IRS Form 1120: The Corporate Tax Return

IRS Form 1120: The Corporate Tax Return

All corporations, from the one-man operation out of your neighbor’s living room to a multinational corporation with thousands of employees, file their income tax returns with IRS Form 1120.  It’s the 1040 of the business world: it’s ubiquitous and if you own a corporation you ought to know all about it, or have an accountant that does.  There are penalties for not filing on time, penalties for not submitting your Federal Deposits on time, which in part are based on completing your Form 1120…the list goes on as to why this form is ultra important to keep in the forefront towards the end of the tax year.

What You Need to Know About IRS Form 1120

The corporate tax return is due March 15, a full month ahead of individual income tax returns.  Your corporation must file the 1120 even if it is in bankruptcy.  Even if your corporation isn’t making any money…still file IRS Form 1120.  The only domestic corporations not required to file this form are those that have IRS-sanctioned tax-exempt status.  That would be a 501 classification as a non-profit organization.  If you had 501 status you’d know it because you’d remember applying for it!  It’s a pretty hefty set of paperwork and a multi-step process to achieve tax-exempt status with the IRS so you would definitely know it if your corporation was 501.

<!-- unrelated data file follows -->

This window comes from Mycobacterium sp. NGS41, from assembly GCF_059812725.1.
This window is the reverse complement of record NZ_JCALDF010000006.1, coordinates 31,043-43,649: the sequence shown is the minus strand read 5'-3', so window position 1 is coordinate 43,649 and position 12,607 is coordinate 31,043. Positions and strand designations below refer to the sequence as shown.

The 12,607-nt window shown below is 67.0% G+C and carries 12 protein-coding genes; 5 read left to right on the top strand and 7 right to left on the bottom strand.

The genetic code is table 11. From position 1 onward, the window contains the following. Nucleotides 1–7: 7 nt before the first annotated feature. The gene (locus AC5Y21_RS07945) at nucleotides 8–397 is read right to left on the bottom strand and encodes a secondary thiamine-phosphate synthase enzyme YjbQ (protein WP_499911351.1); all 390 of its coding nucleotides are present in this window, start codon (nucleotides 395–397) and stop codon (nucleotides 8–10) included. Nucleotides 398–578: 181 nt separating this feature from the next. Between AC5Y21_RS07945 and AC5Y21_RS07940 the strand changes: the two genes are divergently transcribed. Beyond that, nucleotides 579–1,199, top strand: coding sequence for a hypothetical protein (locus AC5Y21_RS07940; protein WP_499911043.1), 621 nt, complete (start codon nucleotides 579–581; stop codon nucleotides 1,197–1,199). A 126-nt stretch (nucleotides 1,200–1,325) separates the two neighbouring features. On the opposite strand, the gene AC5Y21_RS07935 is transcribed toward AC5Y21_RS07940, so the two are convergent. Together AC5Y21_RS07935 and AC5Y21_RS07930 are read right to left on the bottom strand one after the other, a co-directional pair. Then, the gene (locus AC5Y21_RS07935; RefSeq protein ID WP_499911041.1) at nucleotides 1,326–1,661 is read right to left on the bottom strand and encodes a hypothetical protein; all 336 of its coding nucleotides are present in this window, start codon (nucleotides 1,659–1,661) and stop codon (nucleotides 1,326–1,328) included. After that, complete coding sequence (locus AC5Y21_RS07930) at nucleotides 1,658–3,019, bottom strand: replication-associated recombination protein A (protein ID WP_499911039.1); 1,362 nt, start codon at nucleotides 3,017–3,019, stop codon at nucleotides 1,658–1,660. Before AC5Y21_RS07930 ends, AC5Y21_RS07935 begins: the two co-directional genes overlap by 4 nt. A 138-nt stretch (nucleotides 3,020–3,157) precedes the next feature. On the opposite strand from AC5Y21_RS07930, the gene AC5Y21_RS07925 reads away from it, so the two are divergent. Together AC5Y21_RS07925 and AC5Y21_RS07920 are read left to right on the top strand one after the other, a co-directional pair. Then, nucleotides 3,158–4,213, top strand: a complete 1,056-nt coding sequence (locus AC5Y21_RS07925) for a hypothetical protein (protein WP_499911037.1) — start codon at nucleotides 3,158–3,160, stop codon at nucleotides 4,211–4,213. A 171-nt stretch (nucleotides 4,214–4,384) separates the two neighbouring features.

Some LLCs Must File IRS Form 1120

The LLC is a strange business entity:  the IRS doesn’t recognize this business structure, so any business set up as an LLC must choose how they want to be taxed.  “Not at all…!” is not a choice, sad to say.  The choices include being taxed as a corporation.  Therefore, some LLCs must file the IRS Form 1120 each year, as if they were corporations.

How to File IRS Form 1120

The best way to file your corporate tax return is to have a professional do it.  At least the first time, that is.  Learn the ins and outs of this complex form and how your business works.  Then, after a year or 2, try it yourself using prior years’ professional-filed returns as a guide.  Your best bet is to shell out about $100 for TurboTax, business edition.  This is a software-version of the IRS Form 1120 and makes filing a breeze.  Turbotax isn’t the only company that makes business tax software but they are the most well-known.

You’ll be guided through question-and-answer screens about your business until you’ve made it all the way through and you’re ready to file the 1120.  It really takes the sting out of doing taxes and you can get help on things you don’t understand, either from your former accountant, the online TurboTax forums, or by using search engines online.

For a complete look at the actual IRS Form 1120, go here to the IRS website.